Eclipse #28: The Warped World of Koreyoshi Kurahara
As essential as any Criterion mainline release — the most vital and revelatory Eclipse series yet.
Criterion has released stuff like Salo (several times) without blinking an eye, so when they make a point of calling something “Warped,” it’s wise to take notice. And while the invigorating mid-60s cinema of Koreyoshi Kurahara features none of the grotesque spectacle that made Pasolini’s film so infamous and reviled, it is most certainly warped. From stories of wild teens to lurid, sexually-charged melodramas to whatever Black Sun is, Kurahara captured the frenzied pulse of a post-war people unmoored from the restraints of the past. His irrepressibly excitable camera moving too fast to be awed by the power of its own invention, Kurahara detailed a country splintered and angry, but also feverishly stoked to rebuild a culture in their own image, one finally at the mercy of their own whims.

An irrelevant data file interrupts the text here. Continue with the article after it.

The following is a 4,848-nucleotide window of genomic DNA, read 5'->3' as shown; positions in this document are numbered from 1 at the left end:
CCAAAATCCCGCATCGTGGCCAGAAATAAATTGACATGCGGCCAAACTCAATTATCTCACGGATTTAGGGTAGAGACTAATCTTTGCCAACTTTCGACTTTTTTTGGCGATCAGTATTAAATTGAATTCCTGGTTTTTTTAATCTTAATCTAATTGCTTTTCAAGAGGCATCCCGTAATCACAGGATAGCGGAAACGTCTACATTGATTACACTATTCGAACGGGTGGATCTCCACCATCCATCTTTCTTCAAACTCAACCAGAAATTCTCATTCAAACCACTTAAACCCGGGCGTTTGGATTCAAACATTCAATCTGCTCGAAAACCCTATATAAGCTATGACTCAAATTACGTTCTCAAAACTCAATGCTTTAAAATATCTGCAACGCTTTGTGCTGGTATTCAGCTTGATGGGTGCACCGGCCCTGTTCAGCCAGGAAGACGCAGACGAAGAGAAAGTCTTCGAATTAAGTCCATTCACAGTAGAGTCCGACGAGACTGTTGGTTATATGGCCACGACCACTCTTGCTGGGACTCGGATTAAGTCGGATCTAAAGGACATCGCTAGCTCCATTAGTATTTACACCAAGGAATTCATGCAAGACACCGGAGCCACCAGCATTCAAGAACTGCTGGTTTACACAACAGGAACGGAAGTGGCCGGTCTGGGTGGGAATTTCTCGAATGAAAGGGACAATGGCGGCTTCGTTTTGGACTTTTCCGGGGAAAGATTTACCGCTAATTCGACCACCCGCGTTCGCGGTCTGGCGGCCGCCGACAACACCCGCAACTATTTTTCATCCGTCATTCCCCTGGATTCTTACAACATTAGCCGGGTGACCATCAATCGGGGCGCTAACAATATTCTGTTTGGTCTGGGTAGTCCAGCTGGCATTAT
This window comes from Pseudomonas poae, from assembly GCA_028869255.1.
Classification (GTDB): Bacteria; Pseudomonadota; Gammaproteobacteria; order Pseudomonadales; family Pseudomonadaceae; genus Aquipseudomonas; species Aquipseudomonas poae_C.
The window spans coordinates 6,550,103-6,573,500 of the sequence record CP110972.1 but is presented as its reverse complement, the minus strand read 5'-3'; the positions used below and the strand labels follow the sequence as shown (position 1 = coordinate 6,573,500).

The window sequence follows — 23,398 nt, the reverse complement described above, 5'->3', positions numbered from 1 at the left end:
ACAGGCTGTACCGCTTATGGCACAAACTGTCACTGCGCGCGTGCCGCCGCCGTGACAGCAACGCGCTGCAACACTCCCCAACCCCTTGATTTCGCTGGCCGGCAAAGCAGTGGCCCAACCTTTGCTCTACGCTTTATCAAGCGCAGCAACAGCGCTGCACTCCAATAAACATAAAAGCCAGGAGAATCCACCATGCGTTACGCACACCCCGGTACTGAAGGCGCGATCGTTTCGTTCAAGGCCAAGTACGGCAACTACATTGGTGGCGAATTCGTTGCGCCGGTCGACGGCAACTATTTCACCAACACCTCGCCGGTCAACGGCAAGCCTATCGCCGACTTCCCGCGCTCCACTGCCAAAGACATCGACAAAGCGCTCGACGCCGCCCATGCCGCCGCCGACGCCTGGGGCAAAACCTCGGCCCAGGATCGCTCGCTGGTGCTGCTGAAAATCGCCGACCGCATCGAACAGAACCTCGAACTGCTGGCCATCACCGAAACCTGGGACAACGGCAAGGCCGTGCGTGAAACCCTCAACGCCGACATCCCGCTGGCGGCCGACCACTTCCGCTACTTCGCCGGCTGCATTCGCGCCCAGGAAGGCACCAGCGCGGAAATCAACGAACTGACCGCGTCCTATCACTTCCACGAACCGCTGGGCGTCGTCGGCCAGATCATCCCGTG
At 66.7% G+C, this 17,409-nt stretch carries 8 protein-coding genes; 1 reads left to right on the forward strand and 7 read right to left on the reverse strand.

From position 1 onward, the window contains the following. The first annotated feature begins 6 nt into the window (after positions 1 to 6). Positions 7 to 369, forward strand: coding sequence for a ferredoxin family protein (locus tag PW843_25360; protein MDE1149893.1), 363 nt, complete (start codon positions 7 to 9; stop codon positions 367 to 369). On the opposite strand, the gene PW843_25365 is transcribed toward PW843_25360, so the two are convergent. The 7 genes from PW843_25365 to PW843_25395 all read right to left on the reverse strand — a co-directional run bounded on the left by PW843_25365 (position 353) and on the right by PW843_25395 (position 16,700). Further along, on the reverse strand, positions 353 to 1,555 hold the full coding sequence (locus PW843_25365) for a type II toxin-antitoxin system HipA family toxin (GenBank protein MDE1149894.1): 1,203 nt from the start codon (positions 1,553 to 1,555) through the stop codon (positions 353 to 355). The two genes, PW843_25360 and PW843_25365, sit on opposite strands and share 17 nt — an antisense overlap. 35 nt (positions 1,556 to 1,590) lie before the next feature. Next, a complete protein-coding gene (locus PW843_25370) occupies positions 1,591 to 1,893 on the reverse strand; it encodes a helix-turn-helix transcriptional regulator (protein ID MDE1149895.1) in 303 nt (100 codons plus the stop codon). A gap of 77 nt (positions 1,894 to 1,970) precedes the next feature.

These are five giddy and perversely accessible films about people on the brink of control who eagerly plunge into the void of abandon, never to resurface, and together they form what might be the most vital and important Eclipse set Criterion has released thus far. Kurahara — who later in life was responsible for blockbuster fare like Antarctica, which held the Japanese box office record for 14 years — has never enjoyed the sort of international awareness that has come to Nikkatsu peers of his like Masahiro Shinoda, but this collection should vault him into a stature all his own (or at least see him recognized as the Samuel Fuller of Japan).
i’ll stop there, as i don’t want to chunk up your dashboards too much, but come back over the next few days for brief reviews of the set’s individual films.